« Holding Action | Main | Healing Raul »

Downstage Pays Off

If you're tired of the same old, same old in theater, check this out:  Three alums of the Downstage Miami playwrights' program (it's now known as the "Playwright Development Program," still run by the Miami-Dade County Department of Cultural Affairs) are going to have world premieres at South Florida theaters over the next month.

Tic3_wkend21_likeness_photo_2 First up is Likeness by David Caudle. The play by the Miamian-turned-New Yorker officially opens Saturday at New Theatre, where it will run through Oct. 28.  This one is about a Boston painter (Matthew Leddy) who must create the perfect portrait of a British loyalist's daughter (Vanessa Thompson) in the turbulent days before the American Revolution.  Caudle, whose play The Sunken Living Room premiered at New Theatre and won the Southern New Plays Festival in 2005, has lured two colleagues from Lincoln Center -- costume designer Lynn Bowling and wig master Lazaro Arencibia -- to Coral Gables to work on his newest play.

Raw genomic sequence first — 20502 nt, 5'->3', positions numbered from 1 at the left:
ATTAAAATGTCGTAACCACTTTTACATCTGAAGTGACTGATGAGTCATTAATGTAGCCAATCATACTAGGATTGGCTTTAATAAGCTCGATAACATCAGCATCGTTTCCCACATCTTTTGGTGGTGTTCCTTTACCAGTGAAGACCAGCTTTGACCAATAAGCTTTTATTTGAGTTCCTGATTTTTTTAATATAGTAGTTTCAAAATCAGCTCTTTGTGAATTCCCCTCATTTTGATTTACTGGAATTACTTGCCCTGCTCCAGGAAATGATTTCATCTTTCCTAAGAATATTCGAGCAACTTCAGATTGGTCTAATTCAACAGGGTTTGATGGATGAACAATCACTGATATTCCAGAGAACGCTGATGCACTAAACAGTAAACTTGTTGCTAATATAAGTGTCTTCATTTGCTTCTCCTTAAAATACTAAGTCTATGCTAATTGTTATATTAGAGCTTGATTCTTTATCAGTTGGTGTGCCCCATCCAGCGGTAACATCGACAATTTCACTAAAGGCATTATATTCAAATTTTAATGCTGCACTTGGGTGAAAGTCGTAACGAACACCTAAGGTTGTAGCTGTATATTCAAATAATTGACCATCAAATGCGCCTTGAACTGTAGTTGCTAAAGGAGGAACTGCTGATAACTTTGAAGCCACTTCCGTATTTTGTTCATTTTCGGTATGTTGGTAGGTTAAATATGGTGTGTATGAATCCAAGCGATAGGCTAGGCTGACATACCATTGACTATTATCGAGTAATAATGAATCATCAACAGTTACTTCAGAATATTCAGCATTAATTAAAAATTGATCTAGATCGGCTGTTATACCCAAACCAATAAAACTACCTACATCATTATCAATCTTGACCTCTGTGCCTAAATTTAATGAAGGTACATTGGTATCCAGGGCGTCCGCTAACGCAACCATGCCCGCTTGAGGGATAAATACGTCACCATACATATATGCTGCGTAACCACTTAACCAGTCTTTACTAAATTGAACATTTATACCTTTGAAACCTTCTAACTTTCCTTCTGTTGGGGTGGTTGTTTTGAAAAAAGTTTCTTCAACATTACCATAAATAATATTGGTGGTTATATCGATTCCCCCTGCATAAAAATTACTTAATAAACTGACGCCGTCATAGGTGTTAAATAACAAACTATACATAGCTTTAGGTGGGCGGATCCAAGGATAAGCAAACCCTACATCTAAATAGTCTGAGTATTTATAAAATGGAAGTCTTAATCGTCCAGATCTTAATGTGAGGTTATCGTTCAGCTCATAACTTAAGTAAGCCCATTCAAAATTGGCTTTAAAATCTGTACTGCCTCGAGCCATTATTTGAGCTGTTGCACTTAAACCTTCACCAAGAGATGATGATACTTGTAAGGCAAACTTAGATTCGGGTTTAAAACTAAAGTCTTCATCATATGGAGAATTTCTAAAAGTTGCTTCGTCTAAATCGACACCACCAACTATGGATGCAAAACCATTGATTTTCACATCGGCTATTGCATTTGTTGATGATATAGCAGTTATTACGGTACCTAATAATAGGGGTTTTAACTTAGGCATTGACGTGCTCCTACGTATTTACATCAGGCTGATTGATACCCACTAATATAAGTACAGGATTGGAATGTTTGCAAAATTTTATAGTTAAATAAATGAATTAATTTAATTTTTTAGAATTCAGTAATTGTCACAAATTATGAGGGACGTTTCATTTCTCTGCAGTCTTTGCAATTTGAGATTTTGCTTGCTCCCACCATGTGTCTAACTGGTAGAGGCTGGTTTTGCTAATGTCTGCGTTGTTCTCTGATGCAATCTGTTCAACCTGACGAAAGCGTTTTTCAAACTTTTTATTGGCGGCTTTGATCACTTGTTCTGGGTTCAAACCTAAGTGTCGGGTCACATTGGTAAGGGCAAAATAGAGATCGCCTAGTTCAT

Also premiering in the next few weeks are two more Downstage Miami-bred plays. 

Juan_sanchez_4 Juan C. Sanchez, who once worked as the house manager at the still-dark Coconut Grove Playhouse, has a second world premiere at the Davie-based Promethean Theatre, after 2005's Buck Fever. His new play, Red Tide, is an adults-only thriller about two brothers and the woman who gets between them. It opens Oct. 12 and runs through Oct. 28 in the Mailman Hollywood Theatre on the Nova Southeastern University campus.

Marco_ramirez_2 On Nov. 2, another Downstage Miami grad, Marco Ramirez, will be in the house at Miami's Mad Cat Theatre for the premiere of his full-length play, Mr. Beast.  Ramirez, who works as literary manager for City Theatre and its annual Summer Shorts festival, won the prestigious Heideman Award for his short play I Am Not Batman, which got its premiere during the Humana Festival of New American Plays earlier this year.  Mad Cat founder and artistic director Paul Tei describes Mr. Beast, which will run for four weeks in the Light Box performance space, as "a horror play set in a small town that has been recently inundated with a series of attacks."

It's true that, despite being home to talented playwrights like Nilo Cruz, Michael McKeever and Mario Diament, this part of the world has been behind the curve in terms of nurturing new works by local writers.  But thanks in part to Downstage Miami, that facet of South Florida theater is taking off.